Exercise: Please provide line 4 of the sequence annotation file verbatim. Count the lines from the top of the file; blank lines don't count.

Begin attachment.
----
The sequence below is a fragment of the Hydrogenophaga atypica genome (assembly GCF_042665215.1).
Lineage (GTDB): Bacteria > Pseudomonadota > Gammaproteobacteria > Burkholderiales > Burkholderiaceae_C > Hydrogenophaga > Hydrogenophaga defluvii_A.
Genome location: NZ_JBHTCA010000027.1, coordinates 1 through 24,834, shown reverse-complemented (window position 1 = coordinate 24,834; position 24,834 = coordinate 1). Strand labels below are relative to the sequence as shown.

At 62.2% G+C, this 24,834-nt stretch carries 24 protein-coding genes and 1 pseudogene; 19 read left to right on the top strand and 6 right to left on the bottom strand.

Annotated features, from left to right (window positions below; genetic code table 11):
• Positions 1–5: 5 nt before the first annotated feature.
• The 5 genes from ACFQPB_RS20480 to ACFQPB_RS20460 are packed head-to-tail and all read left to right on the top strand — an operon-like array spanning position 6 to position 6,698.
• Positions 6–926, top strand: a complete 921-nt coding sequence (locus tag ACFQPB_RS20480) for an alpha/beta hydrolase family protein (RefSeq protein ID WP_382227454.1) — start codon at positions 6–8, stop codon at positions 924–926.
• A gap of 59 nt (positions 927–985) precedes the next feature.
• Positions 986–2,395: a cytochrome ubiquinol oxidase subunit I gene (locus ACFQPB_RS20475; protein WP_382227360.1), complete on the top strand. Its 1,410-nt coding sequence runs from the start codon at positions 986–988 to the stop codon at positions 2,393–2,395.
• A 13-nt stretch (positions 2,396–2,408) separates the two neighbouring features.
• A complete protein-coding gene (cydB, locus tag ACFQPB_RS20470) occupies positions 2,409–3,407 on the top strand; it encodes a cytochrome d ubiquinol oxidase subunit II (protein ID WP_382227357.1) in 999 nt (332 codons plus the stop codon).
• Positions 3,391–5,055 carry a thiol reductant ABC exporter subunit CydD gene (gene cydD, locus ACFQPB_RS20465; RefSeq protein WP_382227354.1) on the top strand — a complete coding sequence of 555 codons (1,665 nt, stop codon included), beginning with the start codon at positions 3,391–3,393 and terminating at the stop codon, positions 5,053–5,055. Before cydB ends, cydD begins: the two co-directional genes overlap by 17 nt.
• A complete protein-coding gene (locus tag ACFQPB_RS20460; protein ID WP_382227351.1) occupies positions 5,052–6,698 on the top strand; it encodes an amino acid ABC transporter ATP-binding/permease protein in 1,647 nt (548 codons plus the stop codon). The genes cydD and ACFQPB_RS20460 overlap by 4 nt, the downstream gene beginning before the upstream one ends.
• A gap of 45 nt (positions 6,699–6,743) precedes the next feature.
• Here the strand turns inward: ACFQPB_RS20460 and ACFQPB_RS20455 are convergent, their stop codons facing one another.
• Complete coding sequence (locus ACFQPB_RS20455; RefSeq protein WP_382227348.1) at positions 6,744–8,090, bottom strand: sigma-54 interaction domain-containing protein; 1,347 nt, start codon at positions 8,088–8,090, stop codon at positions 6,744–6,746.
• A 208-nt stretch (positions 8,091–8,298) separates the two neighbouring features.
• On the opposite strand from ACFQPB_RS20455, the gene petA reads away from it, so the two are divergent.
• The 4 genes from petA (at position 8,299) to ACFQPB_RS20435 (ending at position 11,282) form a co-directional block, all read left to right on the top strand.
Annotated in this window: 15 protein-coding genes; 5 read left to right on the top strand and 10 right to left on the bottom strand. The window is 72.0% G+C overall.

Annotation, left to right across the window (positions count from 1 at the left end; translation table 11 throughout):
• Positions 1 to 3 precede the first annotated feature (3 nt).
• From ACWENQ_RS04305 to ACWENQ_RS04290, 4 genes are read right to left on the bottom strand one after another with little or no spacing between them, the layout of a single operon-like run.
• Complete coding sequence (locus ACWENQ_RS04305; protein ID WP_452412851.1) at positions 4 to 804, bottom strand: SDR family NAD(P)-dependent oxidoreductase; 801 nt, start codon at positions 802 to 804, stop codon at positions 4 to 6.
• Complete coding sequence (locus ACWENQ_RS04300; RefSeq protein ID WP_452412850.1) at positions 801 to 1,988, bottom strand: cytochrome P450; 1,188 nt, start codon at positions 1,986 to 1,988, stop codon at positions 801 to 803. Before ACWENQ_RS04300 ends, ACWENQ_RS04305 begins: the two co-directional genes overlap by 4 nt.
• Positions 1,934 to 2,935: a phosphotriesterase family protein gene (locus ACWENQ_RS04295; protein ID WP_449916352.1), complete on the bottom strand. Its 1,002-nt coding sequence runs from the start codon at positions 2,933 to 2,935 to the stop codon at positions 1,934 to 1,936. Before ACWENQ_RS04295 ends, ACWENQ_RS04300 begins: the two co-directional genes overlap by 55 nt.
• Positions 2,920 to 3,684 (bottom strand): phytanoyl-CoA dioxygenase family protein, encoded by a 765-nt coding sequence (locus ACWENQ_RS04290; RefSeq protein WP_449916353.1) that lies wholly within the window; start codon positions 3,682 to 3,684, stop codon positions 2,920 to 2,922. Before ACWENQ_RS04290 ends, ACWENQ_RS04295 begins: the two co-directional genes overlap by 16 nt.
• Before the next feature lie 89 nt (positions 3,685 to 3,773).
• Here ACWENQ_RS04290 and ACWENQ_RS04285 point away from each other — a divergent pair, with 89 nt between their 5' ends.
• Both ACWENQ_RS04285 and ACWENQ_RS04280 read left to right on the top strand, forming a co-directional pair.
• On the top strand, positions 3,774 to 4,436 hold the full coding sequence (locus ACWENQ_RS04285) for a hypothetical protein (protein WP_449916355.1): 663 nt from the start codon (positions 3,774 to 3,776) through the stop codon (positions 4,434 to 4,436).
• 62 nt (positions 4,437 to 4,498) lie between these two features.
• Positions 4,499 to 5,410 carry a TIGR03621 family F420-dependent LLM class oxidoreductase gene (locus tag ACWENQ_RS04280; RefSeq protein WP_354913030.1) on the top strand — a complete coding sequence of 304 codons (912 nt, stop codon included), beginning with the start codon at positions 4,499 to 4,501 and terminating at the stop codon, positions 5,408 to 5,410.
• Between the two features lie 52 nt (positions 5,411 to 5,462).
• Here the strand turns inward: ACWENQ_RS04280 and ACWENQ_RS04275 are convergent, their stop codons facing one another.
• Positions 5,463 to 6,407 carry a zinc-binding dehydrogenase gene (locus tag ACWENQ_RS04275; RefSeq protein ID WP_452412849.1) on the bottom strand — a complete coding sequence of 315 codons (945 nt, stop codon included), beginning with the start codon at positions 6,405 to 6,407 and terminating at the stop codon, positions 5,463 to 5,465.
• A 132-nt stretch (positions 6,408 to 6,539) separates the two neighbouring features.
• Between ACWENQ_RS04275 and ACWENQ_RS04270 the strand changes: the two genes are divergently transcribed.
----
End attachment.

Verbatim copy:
At 62.2% G+C, this 24,834-nt stretch carries 24 protein-coding genes and 1 pseudogene; 19 read left to right on the top strand and 6 right to left on the bottom strand.